Nice to Digne-les-Bains Part 14 – Mezel to Digne (Chemins de Fer de Provence 78)

Mezel and Châteauredon are two villages in the valley of l’Asse. Mézel is a small village, 15 km south of Digne-les-Bains. It’s a long, narrow village, with one long main street, the Rue Grande, set back from the D907 road that passes by on the East side of the village. Mezel is just under 1.5km south of the railway station. Châteauredon is also a small village. It is less than 1.5km to the Northeast of the railway station. The l’Asse flows to the Southeast of both villages.

Mezel/Châteauredon Station is roughly midway between the two villages and is sited between the ‘D907’ and the ‘D17’.Mézel/Châteauredon Station, (c) Kjell Strandberg. [1]

We set off from the station, initially in a westerly direction and the line runs on the north side of the ‘D17’ which can be seen to the left of the line in the first image below.Just under a kilometre from the station, the ‘D17’ crosses the line by means of a level crossing. The two images above are taken from the cab of an autorail approaching the level crossing. [2]

The two views below come from Google Streetview. The first is taken of the crossing looking northwest, the second is taken looking back to the Southeast.The crossing keeper’s cottage remains!

The road continues to follow the railway but now on its northeast side. They are immediately adjacent to one another once again by the time the railway reaches l’Arrêt des Lavandes.

Road and rail remain close for a further kilometre or so before the road turns sharply under the railway through a low single lane bridge. Immediately after the bridge (below) the railway turns through 90 degrees from a northwesterly trajectory to a northeasterly alignment and gradually pulls away from the ‘D17’.The railway curves away to the north. [2]

The next structure on the line is the bridge of Le Chaffaut de Saint-Jurson over the Torrent de Roche Chave as shown on the adjacent map and the staellite image below.The bridge is a fine masonry arched viaduct, seen first from the upstream side. [3]And then from the downstream side. [3]

About a kilometre further north is the Arrêt de Saint-Jurson, immediately adjacent to a level crossing for the village road.L’Arrêt de Saint-Jurson, immediately adjacent the level crossing and so very close to what was the crossing keepers cottage. [4]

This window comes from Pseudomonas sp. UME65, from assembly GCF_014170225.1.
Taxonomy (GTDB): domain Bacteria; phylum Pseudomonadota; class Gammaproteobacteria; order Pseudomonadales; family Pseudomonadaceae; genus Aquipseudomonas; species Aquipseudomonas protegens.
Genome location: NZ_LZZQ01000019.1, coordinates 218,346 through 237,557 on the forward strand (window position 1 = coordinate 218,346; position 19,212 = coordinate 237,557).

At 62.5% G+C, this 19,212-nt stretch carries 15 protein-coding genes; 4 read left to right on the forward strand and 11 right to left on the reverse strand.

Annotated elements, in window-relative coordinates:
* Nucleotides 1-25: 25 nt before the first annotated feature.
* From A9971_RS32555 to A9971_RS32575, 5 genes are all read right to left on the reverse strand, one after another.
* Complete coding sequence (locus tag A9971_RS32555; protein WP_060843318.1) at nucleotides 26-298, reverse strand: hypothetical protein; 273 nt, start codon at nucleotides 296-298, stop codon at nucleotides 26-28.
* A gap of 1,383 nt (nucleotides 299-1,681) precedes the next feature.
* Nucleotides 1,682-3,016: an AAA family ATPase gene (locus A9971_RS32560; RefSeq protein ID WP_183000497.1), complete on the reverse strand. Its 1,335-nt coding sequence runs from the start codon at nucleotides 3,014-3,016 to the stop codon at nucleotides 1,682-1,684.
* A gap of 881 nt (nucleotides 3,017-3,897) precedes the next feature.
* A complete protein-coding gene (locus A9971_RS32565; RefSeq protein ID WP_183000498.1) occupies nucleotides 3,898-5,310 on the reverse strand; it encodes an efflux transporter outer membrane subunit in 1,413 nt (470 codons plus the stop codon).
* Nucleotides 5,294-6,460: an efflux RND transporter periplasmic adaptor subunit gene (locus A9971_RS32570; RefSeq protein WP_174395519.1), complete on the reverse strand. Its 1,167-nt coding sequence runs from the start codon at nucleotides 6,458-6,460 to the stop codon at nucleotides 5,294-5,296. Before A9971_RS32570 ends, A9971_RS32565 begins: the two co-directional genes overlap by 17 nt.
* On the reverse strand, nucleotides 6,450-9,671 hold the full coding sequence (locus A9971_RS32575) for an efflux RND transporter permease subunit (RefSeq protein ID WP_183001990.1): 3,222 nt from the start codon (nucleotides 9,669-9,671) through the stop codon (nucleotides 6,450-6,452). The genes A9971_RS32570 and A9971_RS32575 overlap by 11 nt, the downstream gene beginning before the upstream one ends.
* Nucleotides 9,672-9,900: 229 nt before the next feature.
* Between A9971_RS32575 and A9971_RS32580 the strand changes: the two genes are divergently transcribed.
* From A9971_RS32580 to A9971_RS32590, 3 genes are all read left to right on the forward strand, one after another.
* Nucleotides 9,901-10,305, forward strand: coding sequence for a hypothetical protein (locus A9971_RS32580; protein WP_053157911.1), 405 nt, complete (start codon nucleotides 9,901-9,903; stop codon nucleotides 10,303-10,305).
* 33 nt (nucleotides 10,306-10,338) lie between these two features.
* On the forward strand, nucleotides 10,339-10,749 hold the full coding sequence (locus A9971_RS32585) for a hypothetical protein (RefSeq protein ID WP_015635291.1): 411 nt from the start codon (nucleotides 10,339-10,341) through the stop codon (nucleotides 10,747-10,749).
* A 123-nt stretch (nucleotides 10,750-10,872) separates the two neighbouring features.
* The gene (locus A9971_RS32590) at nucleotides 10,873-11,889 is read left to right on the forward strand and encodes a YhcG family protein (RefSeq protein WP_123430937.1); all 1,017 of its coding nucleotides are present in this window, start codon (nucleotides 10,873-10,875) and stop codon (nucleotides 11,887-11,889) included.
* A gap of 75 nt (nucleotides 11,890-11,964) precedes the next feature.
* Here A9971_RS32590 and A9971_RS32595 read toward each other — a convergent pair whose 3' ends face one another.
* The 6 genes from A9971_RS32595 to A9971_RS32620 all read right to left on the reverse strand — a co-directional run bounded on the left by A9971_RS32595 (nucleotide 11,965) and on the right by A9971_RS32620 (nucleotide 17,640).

After the Halt for Saint-Jurson, the railway curves gently round towards a Westerly direction, crossing the Torrent du Bat de l’Anesse and then passing under and accommodation bridge which carries part of the road called Les Hermittes over the line. After travelling under the overbridge, trains then sweep round to a more Northerly direction before entering the Tunnel des Hermittes. The tunnel is 300 metres long and sits about 580 metres above sea-level. Once again the tunnel is marked on the plan below with red, blue and green dots. [5]

The southern portal. [6]Two images (above) of the northeastern portal. [5][6]

After leaving the northeastern portal of the Tunnel des Hermittes, trains crossed the Ravin de Saint-Pierre and entered the small halt which serves the Golf Course at Digne-les-Bains. L’Arret on the rail-simulator. [7] I have not been able to find any photographs of the halt.

North of the Golf Course, the line begins to run alongside the Route de Chaffaut and then enters another Station – La Gare de Gaubert-Le Chaffaut. A driver’s eye view (above) approaching the Gare de Gaubert-Le Chaffaut from Nice. [2]

The adjacent map shows the station site and the viaduct to the north.

The first image below is taken from the narrow lane to the East of the station.

The next two are taken from the same lane, the first just north of the station building the next a little further to the north of the station buildings.

The fourth image below is a rail-simulator image of the station. A rail-simulator image of la Gare de Gaubert-Le Chaffaut. [7]Looking toward Nice with an Autorail leaving the station. [8]Looking back through the station site after the train sets off for Digne. [8]An Autorail arrives from Digne. [8]

Immediately after leaving the station heading for Digne trains pass over a small viaduct which takes the line across a single lane road and the Ravin des Beaumes. The Viaduct over the Ravin des Beaumes, viewed from the East.The Viaduct over the Ravin des Beaumes, viewed from the West. On the D12 looking Northeast, the line crosses the road on a low-headroom bridge. Looking back along the D12 to the railway over-bridge.

A little further along the line it encounters an aqueduct. As can be seen below the aqueduct is dry at the surface. The first image below show an accommodation road-crossing on the left of the satellite image above, which is immediately followed by two views of the aqueduct. One showing its bridge of the D12 and the other over the railway. The last of the four images immediately below shows the line beyond the aqueduct and is taken from the D12. A driver’s eye view of the Aqueduc de Gaubert. [2]

The next point of reference on the line is the level-crossing at Route du Plan de Gaubert. The fist image below looks back along the line towards Mezel, the second looks forward to Digne, and the third shows the level-crossing viewed from the East.The level-crossing appears at the bottom of the adjacent map.

There is another halt just to the south of the river – L’Arret du Plan d’eau des Ferreols and then the line crosses La Bleone  and the N85 on its way into Digne-les-Bains.